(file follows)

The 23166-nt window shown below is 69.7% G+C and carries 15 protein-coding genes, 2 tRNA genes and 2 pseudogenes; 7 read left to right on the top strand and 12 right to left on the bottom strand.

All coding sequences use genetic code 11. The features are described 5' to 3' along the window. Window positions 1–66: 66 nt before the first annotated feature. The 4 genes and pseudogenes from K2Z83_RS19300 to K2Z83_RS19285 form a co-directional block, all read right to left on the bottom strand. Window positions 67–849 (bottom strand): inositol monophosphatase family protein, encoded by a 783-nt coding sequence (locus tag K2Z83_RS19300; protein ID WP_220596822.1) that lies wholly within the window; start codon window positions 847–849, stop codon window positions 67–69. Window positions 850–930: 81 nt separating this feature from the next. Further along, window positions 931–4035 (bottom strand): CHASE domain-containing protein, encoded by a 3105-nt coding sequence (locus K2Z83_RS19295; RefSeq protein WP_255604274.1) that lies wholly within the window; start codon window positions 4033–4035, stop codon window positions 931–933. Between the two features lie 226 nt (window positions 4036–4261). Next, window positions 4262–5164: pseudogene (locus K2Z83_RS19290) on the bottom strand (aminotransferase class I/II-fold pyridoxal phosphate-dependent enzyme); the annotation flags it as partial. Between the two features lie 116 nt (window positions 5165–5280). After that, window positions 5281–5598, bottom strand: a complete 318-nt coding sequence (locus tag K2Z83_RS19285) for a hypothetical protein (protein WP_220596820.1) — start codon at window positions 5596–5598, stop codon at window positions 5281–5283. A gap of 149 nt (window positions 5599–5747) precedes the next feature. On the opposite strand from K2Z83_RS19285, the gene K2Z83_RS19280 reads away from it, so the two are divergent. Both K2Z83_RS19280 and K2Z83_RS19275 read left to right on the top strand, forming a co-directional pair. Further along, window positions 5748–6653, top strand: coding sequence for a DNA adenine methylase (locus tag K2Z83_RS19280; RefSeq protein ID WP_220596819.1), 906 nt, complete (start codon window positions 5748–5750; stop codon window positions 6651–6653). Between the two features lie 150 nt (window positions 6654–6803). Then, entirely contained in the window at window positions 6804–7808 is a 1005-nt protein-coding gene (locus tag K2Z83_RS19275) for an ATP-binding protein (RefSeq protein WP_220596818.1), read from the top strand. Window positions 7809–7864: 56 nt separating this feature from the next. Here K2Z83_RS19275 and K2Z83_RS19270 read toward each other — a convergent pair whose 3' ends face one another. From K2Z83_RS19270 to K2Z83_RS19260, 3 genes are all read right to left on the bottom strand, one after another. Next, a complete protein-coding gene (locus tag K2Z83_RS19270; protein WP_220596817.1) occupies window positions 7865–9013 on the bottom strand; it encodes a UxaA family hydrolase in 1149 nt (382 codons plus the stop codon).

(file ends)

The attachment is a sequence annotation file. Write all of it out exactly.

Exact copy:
The 23166-nt window shown below is 69.7% G+C and carries 15 protein-coding genes, 2 tRNA genes and 2 pseudogenes; 7 read left to right on the top strand and 12 right to left on the bottom strand.

All coding sequences use genetic code 11. The features are described 5' to 3' along the window. Window positions 1–66: 66 nt before the first annotated feature. The 4 genes and pseudogenes from K2Z83_RS19300 to K2Z83_RS19285 form a co-directional block, all read right to left on the bottom strand. Window positions 67–849 (bottom strand): inositol monophosphatase family protein, encoded by a 783-nt coding sequence (locus tag K2Z83_RS19300; protein ID WP_220596822.1) that lies wholly within the window; start codon window positions 847–849, stop codon window positions 67–69. Window positions 850–930: 81 nt separating this feature from the next. Further along, window positions 931–4035 (bottom strand): CHASE domain-containing protein, encoded by a 3105-nt coding sequence (locus K2Z83_RS19295; RefSeq protein WP_255604274.1) that lies wholly within the window; start codon window positions 4033–4035, stop codon window positions 931–933. Between the two features lie 226 nt (window positions 4036–4261). Next, window positions 4262–5164: pseudogene (locus K2Z83_RS19290) on the bottom strand (aminotransferase class I/II-fold pyridoxal phosphate-dependent enzyme); the annotation flags it as partial. Between the two features lie 116 nt (window positions 5165–5280). After that, window positions 5281–5598, bottom strand: a complete 318-nt coding sequence (locus tag K2Z83_RS19285) for a hypothetical protein (protein WP_220596820.1) — start codon at window positions 5596–5598, stop codon at window positions 5281–5283. A gap of 149 nt (window positions 5599–5747) precedes the next feature. On the opposite strand from K2Z83_RS19285, the gene K2Z83_RS19280 reads away from it, so the two are divergent. Both K2Z83_RS19280 and K2Z83_RS19275 read left to right on the top strand, forming a co-directional pair. Further along, window positions 5748–6653, top strand: coding sequence for a DNA adenine methylase (locus tag K2Z83_RS19280; RefSeq protein ID WP_220596819.1), 906 nt, complete (start codon window positions 5748–5750; stop codon window positions 6651–6653). Between the two features lie 150 nt (window positions 6654–6803). Then, entirely contained in the window at window positions 6804–7808 is a 1005-nt protein-coding gene (locus tag K2Z83_RS19275) for an ATP-binding protein (RefSeq protein WP_220596818.1), read from the top strand. Window positions 7809–7864: 56 nt separating this feature from the next. Here K2Z83_RS19275 and K2Z83_RS19270 read toward each other — a convergent pair whose 3' ends face one another. From K2Z83_RS19270 to K2Z83_RS19260, 3 genes are all read right to left on the bottom strand, one after another. Next, a complete protein-coding gene (locus tag K2Z83_RS19270; protein WP_220596817.1) occupies window positions 7865–9013 on the bottom strand; it encodes a UxaA family hydrolase in 1149 nt (382 codons plus the stop codon).